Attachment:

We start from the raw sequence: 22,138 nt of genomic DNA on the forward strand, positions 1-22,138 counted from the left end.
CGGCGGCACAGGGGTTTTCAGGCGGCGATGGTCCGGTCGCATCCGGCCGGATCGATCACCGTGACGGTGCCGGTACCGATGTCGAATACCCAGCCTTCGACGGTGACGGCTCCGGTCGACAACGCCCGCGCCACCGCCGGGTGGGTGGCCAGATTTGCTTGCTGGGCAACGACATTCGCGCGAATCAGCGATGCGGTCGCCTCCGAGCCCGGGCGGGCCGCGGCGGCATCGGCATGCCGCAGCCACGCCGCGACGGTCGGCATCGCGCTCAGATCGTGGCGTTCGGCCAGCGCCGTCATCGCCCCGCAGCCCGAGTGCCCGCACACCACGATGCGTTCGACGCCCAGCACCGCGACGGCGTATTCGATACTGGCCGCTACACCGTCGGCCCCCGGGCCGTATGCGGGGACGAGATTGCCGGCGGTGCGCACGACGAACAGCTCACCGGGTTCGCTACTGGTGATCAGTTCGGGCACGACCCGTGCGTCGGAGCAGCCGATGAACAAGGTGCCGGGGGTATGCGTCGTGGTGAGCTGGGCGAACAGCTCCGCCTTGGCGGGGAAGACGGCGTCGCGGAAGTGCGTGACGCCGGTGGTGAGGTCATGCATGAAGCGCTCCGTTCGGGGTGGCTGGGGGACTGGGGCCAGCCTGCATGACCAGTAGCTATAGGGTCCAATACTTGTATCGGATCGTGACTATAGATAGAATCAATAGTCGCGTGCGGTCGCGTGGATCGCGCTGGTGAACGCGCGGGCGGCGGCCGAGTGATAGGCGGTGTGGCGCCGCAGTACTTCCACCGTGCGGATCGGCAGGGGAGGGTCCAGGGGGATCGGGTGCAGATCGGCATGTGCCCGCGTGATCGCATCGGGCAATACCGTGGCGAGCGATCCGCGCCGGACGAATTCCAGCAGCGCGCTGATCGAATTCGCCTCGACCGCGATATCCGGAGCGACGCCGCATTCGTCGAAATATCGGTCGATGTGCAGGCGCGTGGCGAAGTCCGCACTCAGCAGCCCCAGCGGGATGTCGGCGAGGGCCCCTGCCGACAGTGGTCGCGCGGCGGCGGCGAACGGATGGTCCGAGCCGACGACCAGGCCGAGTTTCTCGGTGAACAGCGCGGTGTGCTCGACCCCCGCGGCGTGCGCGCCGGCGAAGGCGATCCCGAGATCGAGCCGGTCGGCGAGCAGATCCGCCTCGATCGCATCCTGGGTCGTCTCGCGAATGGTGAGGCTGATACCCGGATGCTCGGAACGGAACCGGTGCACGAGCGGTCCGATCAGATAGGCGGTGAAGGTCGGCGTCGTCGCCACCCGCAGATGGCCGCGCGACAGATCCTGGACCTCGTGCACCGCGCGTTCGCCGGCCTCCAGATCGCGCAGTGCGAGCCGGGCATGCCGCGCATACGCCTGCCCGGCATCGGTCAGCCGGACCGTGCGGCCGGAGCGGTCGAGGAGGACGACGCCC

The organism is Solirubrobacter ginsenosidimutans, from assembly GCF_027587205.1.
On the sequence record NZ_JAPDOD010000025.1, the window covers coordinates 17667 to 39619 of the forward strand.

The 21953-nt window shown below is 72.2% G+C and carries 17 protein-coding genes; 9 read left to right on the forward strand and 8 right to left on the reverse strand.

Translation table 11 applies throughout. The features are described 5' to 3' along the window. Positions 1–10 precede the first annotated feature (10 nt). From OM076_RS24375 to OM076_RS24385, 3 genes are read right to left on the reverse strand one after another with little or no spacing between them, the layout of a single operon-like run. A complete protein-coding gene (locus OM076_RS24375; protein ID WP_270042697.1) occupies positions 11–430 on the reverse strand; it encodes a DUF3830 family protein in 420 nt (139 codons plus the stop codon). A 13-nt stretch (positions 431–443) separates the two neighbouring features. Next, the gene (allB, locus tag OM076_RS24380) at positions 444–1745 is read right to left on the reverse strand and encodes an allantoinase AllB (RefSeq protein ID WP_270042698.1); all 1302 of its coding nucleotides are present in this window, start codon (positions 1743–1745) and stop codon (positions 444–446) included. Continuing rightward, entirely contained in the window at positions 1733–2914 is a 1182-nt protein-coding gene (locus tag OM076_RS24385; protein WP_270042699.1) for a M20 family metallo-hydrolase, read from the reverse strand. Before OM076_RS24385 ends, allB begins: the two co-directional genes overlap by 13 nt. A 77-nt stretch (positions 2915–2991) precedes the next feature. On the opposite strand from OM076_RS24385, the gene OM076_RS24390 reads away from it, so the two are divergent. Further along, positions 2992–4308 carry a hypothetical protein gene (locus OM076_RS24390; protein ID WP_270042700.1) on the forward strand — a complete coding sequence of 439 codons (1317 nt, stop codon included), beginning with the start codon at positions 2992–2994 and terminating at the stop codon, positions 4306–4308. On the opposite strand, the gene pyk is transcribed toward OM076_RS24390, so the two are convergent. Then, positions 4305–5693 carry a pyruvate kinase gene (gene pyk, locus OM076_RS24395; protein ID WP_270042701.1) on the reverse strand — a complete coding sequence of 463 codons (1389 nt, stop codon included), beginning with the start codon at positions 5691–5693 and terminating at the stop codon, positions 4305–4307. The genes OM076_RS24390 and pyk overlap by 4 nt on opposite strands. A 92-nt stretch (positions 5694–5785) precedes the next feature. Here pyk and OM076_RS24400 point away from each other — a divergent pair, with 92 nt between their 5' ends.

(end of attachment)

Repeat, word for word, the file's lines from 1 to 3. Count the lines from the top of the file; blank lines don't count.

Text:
We start from the raw sequence: 22,138 nt of genomic DNA on the forward strand, positions 1-22,138 counted from the left end.
CGGCGGCACAGGGGTTTTCAGGCGGCGATGGTCCGGTCGCATCCGGCCGGATCGATCACCGTGACGGTGCCGGTACCGATGTCGAATACCCAGCCTTCGACGGTGACGGCTCCGGTCGACAACGCCCGCGCCACCGCCGGGTGGGTGGCCAGATTTGCTTGCTGGGCAACGACATTCGCGCGAATCAGCGATGCGGTCGCCTCCGAGCCCGGGCGGGCCGCGGCGGCATCGGCATGCCGCAGCCACGCCGCGACGGTCGGCATCGCGCTCAGATCGTGGCGTTCGGCCAGCGCCGTCATCGCCCCGCAGCCCGAGTGCCCGCACACCACGATGCGTTCGACGCCCAGCACCGCGACGGCGTATTCGATACTGGCCGCTACACCGTCGGCCCCCGGGCCGTATGCGGGGACGAGATTGCCGGCGGTGCGCACGACGAACAGCTCACCGGGTTCGCTACTGGTGATCAGTTCGGGCACGACCCGTGCGTCGGAGCAGCCGATGAACAAGGTGCCGGGGGTATGCGTCGTGGTGAGCTGGGCGAACAGCTCCGCCTTGGCGGGGAAGACGGCGTCGCGGAAGTGCGTGACGCCGGTGGTGAGGTCATGCATGAAGCGCTCCGTTCGGGGTGGCTGGGGGACTGGGGCCAGCCTGCATGACCAGTAGCTATAGGGTCCAATACTTGTATCGGATCGTGACTATAGATAGAATCAATAGTCGCGTGCGGTCGCGTGGATCGCGCTGGTGAACGCGCGGGCGGCGGCCGAGTGATAGGCGGTGTGGCGCCGCAGTACTTCCACCGTGCGGATCGGCAGGGGAGGGTCCAGGGGGATCGGGTGCAGATCGGCATGTGCCCGCGTGATCGCATCGGGCAATACCGTGGCGAGCGATCCGCGCCGGACGAATTCCAGCAGCGCGCTGATCGAATTCGCCTCGACCGCGATATCCGGAGCGACGCCGCATTCGTCGAAATATCGGTCGATGTGCAGGCGCGTGGCGAAGTCCGCACTCAGCAGCCCCAGCGGGATGTCGGCGAGGGCCCCTGCCGACAGTGGTCGCGCGGCGGCGGCGAACGGATGGTCCGAGCCGACGACCAGGCCGAGTTTCTCGGTGAACAGCGCGGTGTGCTCGACCCCCGCGGCGTGCGCGCCGGCGAAGGCGATCCCGAGATCGAGCCGGTCGGCGAGCAGATCCGCCTCGATCGCATCCTGGGTCGTCTCGCGAATGGTGAGGCTGATACCCGGATGCTCGGAACGGAACCGGTGCACGAGCGGTCCGATCAGATAGGCGGTGAAGGTCGGCGTCGTCGCCACCCGCAGATGGCCGCGCGACAGATCCTGGACCTCGTGCACCGCGCGTTCGCCGGCCTCCAGATCGCGCAGTGCGAGCCGGGCATGCCGCGCATACGCCTGCCCGGCATCGGTCAGCCGGACCGTGCGGCCGGAGCGGTCGAGGAGGACGACGCCC

The organism is Solirubrobacter ginsenosidimutans, from assembly GCF_027587205.1.